Recently, I served as a speaker at Melinda Emerson's Reinvention Weekend. The photo here was taken at the cocktail reception the night before the start of the conference. My topic as a speaker was How to Launch and Grow a Product-Based Business. At Reinvention Weekend, Melinda, also known as Small Biz Lady, delivered a great keynote presentation, which doubled as the public unveiling of the details about her upcoming book entitled Fix My Business: a 90-Day Plan to Get Back Your Life and Reduce Chaos In Your Business.
Melinda's book will be available for purchase in 2018. Meanwhile, I thought I'd share an overview with you. Of course, there is no way to cover everything you need to know about fixing your business in this article, but Melinda's presentation at the conference delivered a delicious foretaste of the goodness to come. Until then, you can marinate on these steps to fix your business, from Melinda Emerson.
Fix Your Business: 12 steps from Melinda Emerson
Get ready for success. Define what you want to do before you start doing it. A period of preparation can avoid a whole lot of problems down the road.
Clarify your value to the market in advance of starting your business. Make sure your business fulfills a specific purpose so you're not twisting around in the wind trying to figure it out later.
Many small business problems are really people problems in disguise. Minimize your people problems by surrounding yourself with the right people. And remember, if you have terrible employees, your employees might have a terrible boss. Make sure you are growing your personal leadership skills so you can avoid being that boss.
Don't be a volunteer in your own business. You may have a passion, but your passion needs to have a profit center.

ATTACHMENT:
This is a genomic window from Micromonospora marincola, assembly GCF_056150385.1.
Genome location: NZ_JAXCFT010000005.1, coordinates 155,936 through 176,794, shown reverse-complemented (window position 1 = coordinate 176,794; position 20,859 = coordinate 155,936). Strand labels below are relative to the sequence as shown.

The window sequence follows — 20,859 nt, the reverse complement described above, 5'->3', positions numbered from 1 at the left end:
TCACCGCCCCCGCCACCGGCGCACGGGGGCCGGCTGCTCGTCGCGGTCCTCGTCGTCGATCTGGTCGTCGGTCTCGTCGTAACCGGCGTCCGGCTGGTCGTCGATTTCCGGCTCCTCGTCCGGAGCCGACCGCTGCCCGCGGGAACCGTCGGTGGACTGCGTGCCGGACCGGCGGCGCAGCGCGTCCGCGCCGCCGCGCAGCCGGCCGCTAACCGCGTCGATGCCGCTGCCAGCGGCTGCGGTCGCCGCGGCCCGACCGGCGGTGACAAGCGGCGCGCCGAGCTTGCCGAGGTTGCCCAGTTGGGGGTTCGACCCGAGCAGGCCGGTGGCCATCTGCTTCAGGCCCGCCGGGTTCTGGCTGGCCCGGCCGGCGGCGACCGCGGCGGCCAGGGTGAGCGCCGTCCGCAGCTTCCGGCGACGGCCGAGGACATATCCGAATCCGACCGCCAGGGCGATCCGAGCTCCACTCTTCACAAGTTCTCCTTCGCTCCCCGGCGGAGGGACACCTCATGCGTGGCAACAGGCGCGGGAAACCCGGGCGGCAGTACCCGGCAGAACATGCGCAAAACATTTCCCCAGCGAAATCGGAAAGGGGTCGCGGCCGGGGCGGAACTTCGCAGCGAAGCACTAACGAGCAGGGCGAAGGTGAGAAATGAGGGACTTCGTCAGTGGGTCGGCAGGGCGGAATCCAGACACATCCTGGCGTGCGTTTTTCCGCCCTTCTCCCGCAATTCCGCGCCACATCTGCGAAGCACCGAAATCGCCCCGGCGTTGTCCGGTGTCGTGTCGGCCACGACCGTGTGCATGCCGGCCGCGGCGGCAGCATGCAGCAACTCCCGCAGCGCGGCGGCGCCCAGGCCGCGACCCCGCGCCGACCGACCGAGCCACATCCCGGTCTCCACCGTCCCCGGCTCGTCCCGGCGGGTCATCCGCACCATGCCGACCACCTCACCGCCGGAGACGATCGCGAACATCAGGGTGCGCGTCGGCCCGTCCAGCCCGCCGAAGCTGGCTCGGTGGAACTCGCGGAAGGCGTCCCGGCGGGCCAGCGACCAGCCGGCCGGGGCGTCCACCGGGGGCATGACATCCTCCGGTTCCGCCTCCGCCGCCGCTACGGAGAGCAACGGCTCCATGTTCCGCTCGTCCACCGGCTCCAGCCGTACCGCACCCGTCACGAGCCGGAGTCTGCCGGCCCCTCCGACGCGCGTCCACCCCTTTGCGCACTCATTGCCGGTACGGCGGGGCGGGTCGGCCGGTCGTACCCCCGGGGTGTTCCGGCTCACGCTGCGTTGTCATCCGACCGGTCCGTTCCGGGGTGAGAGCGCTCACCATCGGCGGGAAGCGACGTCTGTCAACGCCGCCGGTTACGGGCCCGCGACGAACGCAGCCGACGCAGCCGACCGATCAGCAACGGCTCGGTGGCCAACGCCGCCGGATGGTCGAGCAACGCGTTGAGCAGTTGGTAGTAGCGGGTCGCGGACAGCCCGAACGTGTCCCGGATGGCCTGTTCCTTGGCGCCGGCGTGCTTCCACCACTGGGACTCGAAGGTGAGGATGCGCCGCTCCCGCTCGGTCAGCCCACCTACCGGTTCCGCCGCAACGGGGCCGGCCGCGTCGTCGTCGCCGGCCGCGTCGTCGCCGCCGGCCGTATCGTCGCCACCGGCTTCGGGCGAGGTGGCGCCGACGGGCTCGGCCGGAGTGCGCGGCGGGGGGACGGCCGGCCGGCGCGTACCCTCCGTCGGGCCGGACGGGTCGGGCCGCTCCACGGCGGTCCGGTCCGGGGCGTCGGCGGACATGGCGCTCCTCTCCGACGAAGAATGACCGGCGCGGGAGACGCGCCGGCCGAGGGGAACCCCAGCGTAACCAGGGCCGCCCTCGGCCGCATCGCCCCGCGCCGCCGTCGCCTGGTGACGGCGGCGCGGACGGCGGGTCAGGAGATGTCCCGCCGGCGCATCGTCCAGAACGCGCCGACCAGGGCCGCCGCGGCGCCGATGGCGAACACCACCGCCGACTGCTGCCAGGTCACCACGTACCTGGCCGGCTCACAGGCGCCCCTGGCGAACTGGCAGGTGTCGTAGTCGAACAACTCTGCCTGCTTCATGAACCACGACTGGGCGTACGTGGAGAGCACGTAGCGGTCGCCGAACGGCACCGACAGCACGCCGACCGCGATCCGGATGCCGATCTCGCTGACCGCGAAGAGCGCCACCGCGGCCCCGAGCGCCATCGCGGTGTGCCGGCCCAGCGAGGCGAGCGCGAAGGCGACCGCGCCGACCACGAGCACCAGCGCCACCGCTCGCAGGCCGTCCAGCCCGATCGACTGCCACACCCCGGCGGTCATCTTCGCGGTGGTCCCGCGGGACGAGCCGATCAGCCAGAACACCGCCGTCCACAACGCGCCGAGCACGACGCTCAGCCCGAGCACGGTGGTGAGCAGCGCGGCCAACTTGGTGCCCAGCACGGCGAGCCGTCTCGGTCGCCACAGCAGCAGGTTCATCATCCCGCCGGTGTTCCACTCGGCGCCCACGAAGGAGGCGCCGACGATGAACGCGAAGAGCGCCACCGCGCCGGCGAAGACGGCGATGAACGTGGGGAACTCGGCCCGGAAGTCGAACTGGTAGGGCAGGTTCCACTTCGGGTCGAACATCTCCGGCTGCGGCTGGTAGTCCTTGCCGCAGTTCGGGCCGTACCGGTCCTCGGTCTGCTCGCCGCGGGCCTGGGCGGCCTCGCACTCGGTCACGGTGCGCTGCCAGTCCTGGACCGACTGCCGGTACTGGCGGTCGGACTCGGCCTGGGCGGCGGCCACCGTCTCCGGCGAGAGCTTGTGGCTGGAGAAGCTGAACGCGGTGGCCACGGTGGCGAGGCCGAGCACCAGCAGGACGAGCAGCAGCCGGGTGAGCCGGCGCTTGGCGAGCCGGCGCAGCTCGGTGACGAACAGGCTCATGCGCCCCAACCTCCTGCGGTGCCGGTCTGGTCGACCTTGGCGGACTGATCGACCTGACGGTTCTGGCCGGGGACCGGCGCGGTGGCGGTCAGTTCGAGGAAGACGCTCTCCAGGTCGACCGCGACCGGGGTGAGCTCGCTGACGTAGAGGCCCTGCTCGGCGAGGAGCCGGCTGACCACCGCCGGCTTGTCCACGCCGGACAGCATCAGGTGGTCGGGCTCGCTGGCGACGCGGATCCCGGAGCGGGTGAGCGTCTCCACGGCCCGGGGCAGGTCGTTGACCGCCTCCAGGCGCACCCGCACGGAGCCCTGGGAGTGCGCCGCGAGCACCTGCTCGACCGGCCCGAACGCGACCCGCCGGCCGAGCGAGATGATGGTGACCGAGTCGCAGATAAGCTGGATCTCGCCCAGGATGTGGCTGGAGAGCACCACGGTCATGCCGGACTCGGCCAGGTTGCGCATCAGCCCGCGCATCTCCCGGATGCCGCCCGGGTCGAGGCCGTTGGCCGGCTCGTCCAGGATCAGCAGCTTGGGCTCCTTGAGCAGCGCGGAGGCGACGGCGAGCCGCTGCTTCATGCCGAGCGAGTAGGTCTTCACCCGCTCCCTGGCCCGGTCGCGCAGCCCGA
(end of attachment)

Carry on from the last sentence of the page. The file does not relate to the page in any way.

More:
Document and record things that happen in your business so that you can eventually create systems to ensure you are not the only one working. Don't be a bottle neck in your own enterprise.
Use automation as much as you can for things like email marketing, sales funnels, and social media. Eliminate as many manual processes as possible so you can focus on what needs your real attention and focus.
It's important to measure how things are performing in your business so you know if you're getting results from your investments of time and money. For example, Google Analytics will tell you about the sources of your website traffic so you can focus your efforts on engaging people coming from those sources. Monitor sales numbers and marketing investments so you can do more of what delivers results and less of what does not.
Know exactly what you are selling, and to whom. Claim your strip of land on the Internet. Stake out your territory and make sure you are relevant to the conversation at all times.
Manage your online presence well. Be consistent in your message so you can become known as a trusted source for whatever it is you have to offer. That's how you become known for something.
Website traffic is great, but it's not enough. You must have a way to convert the prospects who visit your site into the customers you need to serve and grow.
Clarify what you need to improve and get to work on those things with urgency and intention.
Success in business is rewarded to those who … “Stay strong enough, long enough.”
Yes, more tangible activities are important, but in order to do them, you have to be strong, and you have to engage in those activities long enough for them to make a sustainable difference.
Many people do the right things, but not for long enough periods of time. You need stamina to make it work long-term. Perseverance will be the golden key that ties everything else together for you.
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What do you think of Melinda's advice? Any guesses on what step twelve is? If you like this advice and have a friend or business colleague who may benefit, please feel free to share on Facebook, Twitter and LinkedIn.